The panic caused by the depegage of USD Coin (USDC) from the US dollar appeared out of order, albeit for a few minutes, costing traders $50,000 per Bitcoin (BTC).
Bitcoin price sees $50,000 in ‘fat finger’ error
The BTC/USDC pair on Binance Flash surged to $50,000 on March 12th at 7pm UTC. The reason for the impulse spike is unknown and may be due to “fat finger” trading of large orders.
A potential reason for the flash spike could be due to the thin order book of the newly launched BTC/USDC pair on Binance. The exchange listed the pair just hours before the impulse price spiked.
according to Bitcoin market orders may have eaten up sell orders for pairs up to $50,000, according to a Crypto Twitter trader.
Trading prices of the currency pair returned to market prices of around $22,000 minutes after the spike, suggesting it was an isolated incident. Luckily, the futures market was unaffected by the spot BTC/USDC pair. Otherwise, it could have triggered a massive short-side liquidation.
However, this is not the first time cryptocurrency exchanges have experienced flash crashes or spikes. Multiple exchanges have had similar issues in the past, resulting in outrage and refund requests from affected customers.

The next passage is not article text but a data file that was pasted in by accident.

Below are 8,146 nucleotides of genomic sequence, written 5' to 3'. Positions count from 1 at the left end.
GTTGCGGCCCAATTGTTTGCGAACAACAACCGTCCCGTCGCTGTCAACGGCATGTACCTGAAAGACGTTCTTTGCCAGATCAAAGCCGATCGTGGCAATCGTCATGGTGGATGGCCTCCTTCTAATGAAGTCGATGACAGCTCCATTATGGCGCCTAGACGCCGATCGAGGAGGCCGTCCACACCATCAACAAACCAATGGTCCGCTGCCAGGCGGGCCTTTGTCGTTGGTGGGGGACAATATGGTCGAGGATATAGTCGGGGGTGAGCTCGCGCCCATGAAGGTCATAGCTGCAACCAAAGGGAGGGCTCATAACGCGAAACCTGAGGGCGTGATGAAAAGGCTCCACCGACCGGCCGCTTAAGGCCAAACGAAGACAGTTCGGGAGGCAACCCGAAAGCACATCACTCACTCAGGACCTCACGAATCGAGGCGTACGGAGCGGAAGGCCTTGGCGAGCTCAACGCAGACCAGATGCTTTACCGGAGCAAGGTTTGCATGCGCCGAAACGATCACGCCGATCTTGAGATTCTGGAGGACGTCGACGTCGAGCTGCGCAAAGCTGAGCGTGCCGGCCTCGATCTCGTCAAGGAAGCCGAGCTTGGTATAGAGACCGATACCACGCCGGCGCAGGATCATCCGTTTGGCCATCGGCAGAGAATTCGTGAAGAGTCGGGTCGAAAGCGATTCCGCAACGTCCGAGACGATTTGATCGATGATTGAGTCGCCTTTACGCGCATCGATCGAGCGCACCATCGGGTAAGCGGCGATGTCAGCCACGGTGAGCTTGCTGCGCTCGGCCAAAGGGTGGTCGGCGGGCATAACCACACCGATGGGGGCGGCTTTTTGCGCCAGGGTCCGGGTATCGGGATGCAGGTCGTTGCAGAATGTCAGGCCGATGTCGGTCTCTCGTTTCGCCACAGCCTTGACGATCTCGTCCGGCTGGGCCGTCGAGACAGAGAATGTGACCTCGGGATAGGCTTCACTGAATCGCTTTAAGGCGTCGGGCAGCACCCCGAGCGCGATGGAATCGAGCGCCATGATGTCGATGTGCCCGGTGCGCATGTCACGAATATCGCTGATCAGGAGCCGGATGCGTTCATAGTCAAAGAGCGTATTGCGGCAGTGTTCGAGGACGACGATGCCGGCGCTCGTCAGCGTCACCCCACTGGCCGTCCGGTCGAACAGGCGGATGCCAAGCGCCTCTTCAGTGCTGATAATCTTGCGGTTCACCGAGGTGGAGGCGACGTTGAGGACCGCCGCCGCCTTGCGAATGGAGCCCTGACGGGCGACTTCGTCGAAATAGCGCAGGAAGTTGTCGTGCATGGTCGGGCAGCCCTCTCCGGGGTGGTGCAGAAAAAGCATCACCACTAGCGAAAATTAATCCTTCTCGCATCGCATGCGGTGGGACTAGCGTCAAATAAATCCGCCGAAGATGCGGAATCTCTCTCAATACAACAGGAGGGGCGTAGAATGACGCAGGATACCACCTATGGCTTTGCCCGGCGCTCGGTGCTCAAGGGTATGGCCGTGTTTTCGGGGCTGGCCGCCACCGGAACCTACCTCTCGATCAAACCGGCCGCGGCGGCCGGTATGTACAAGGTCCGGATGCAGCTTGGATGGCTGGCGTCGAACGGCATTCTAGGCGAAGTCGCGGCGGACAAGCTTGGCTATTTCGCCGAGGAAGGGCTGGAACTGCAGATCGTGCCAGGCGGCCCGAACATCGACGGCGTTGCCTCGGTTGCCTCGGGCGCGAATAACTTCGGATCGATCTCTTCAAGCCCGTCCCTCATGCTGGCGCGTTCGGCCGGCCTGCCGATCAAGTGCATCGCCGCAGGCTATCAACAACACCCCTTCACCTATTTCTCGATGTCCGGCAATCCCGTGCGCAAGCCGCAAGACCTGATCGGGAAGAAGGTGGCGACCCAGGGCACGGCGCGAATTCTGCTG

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In August 2017, GDAX, now called Coinbase Pro, experienced a flash crash, causing the price of Ether (ETH) to plummet to $0.1 due to a customer error. At the time, Ether was trading around $300 elsewhere.
USDC Stablecoin Pegs Restored
USDC’s value fell to a low of $0.87 on March 11 after USDC issuer Circle revealed it had $3.3 billion in exposure to the defunct Silicon Valley Bank (SVB). bottom.
Since the SVB exposure, the USDC trading pair has been volatile on other exchanges. On March 11, Kraken’s BTC/USDC pair surged above $26,000 on concerns over USDC’s collapse.
At the time, USDC was trading at a 10% discount, so Bitcoin was priced at around $22,200. However, the surge towards $26,000 shows that the panic is causing serious volatility.
Uncertainty over the whereabouts of SVB’s depositors heightened anxiety over the weekend. In response, the U.S. Treasury Department, the Federal Reserve Board, and the Federal Deposit Insurance Corporation decided to bail out the customers of SVB and the undersigned banks, rather than shareholders and other stakeholders, and for now Restoring market confidence.
This article does not contain investment advice or recommendations. All investment and trading moves involve risk and readers should conduct their own research when making decisions.